In his forthcoming book, “The Voyeur’s Motel,” acclaimed journalist and nonfiction author Gay Talese chronicles the bizarre story of Gerald Foos, who allegedly spied on guests at his Colorado motel from the late 1960s to the mid-1990s.
But Talese overlooked a key fact in his book: Foos sold the motel, located in Aurora, Colo., in 1980 and didn’t reacquire it until eight years later, according to local property records. His absence from the motel raises doubt about some of the things Foos told Talese he saw — enough that the author himself now has deep reservations about the truth of some material he presents.
“I should not have believed a word he said,” the 84-year-old author said after The Washington Post informed him of property records that showed Foos did not own the motel from 1980 to 1988.
For many college kids, forcing another person to have sex against their will sometimes isn’t rape. Particularly when one or both people have been drinking.
Meanwhile, here in the world of sane people, forcing someone to have sex against their will is the actual definition of rape. And one or both people being drunk doesn’t make it better. It makes it worse.
You are still responsible for the things you do when you are drunk.
The Antikythera computer, 2,100 years old, is still yielding secrets, after being uncovered from an ancient Greek shipwreck more than a century ago.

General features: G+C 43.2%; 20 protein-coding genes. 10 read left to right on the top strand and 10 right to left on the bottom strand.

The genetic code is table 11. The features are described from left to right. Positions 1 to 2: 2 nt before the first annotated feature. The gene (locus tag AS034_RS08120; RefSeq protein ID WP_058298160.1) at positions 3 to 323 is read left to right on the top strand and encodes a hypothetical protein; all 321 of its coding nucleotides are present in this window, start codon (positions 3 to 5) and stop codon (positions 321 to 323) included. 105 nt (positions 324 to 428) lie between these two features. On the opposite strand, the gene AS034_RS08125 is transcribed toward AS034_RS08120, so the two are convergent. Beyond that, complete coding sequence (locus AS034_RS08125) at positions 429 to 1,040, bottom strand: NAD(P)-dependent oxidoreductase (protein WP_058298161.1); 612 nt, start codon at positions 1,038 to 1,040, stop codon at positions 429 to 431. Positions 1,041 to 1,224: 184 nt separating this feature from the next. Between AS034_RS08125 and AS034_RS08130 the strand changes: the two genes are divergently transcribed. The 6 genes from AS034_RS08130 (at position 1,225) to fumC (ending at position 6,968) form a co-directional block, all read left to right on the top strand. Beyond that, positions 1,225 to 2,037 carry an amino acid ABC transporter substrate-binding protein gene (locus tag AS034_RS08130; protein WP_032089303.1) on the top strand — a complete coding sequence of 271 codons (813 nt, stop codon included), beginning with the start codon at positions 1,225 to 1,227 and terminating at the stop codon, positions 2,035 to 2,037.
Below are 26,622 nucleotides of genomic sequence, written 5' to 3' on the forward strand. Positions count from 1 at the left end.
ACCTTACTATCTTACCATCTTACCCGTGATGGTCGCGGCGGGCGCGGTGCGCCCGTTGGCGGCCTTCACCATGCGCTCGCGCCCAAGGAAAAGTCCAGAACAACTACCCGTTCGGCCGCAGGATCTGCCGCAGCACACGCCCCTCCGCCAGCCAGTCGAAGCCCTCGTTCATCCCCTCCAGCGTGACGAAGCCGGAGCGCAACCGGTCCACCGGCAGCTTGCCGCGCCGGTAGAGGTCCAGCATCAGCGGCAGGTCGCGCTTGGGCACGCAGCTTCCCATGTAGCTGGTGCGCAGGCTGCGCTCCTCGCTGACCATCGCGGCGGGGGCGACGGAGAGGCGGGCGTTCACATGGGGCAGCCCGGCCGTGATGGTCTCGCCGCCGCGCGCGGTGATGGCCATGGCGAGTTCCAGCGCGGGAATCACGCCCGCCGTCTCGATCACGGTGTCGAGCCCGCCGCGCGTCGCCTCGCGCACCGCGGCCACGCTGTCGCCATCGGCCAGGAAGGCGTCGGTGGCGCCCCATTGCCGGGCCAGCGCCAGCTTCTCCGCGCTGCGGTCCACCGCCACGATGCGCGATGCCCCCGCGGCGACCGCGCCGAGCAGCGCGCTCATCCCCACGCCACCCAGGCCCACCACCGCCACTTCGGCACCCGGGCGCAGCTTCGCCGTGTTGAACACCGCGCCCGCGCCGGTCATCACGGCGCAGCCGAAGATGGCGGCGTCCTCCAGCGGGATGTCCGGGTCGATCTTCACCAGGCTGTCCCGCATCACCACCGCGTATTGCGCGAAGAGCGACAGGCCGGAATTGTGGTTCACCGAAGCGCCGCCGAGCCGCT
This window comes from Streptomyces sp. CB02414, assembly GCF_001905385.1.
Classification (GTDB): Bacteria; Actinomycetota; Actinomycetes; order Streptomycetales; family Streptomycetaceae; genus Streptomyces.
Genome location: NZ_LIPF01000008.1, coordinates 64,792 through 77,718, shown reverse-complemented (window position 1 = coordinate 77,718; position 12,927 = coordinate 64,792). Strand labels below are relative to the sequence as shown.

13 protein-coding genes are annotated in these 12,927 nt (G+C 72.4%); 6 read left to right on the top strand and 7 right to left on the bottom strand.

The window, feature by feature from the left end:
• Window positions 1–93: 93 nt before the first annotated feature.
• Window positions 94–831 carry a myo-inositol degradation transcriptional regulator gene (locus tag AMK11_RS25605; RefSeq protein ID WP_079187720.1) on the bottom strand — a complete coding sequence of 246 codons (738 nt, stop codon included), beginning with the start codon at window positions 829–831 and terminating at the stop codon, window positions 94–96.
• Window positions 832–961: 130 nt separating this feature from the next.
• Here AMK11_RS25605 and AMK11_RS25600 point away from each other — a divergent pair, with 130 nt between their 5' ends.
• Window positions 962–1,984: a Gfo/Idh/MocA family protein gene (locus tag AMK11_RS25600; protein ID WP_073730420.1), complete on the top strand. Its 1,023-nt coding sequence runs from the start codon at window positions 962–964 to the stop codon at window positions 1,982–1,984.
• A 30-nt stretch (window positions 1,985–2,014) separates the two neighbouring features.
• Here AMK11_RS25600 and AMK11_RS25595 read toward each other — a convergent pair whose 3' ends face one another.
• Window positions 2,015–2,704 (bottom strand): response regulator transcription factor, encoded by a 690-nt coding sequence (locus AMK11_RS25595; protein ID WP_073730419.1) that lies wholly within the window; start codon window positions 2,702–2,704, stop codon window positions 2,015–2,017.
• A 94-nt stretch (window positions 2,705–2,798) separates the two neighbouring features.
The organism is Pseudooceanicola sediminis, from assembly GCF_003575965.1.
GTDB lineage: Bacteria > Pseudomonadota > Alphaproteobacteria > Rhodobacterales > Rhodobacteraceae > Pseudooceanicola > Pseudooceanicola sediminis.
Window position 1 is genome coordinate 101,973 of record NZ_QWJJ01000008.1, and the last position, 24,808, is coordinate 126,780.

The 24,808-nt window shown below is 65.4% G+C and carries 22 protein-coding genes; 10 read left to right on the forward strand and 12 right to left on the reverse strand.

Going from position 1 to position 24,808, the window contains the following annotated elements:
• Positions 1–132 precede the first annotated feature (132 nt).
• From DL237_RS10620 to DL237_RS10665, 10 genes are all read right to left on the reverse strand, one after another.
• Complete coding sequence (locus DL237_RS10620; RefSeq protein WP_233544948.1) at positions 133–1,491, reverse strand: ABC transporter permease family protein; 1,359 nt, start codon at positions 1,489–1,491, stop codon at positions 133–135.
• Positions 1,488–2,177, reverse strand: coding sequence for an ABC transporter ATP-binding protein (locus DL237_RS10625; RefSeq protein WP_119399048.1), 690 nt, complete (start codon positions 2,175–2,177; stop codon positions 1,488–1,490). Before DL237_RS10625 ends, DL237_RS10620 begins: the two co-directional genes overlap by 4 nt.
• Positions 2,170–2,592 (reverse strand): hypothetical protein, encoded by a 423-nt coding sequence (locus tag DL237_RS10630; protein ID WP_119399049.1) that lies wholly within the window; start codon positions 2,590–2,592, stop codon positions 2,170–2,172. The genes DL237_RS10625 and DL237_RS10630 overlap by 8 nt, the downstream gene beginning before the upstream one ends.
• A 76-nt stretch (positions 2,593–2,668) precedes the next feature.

In its prime, about 2,100 years ago, the Antikythera (an-ti-KEE-thur-a) Mechanism was a complex, whirling, clockwork instrument comprising at least 30 bronze gears bearing thousands of interlocking tiny teeth. Powered by a single hand crank, the machine modeled the passage of time and the movements of celestial bodies with astonishing precision. It had dials that counted the days according to at least three different calendars, and another that could be used to calculate the timing of the Olympics. Pointers representing the stars and planets revolved around its front face, indicating their position in relation to Earth. A tiny, painted model of the moon rotated on a spindly axis, flashing black and white to mimic the real moon’s waxing and waning.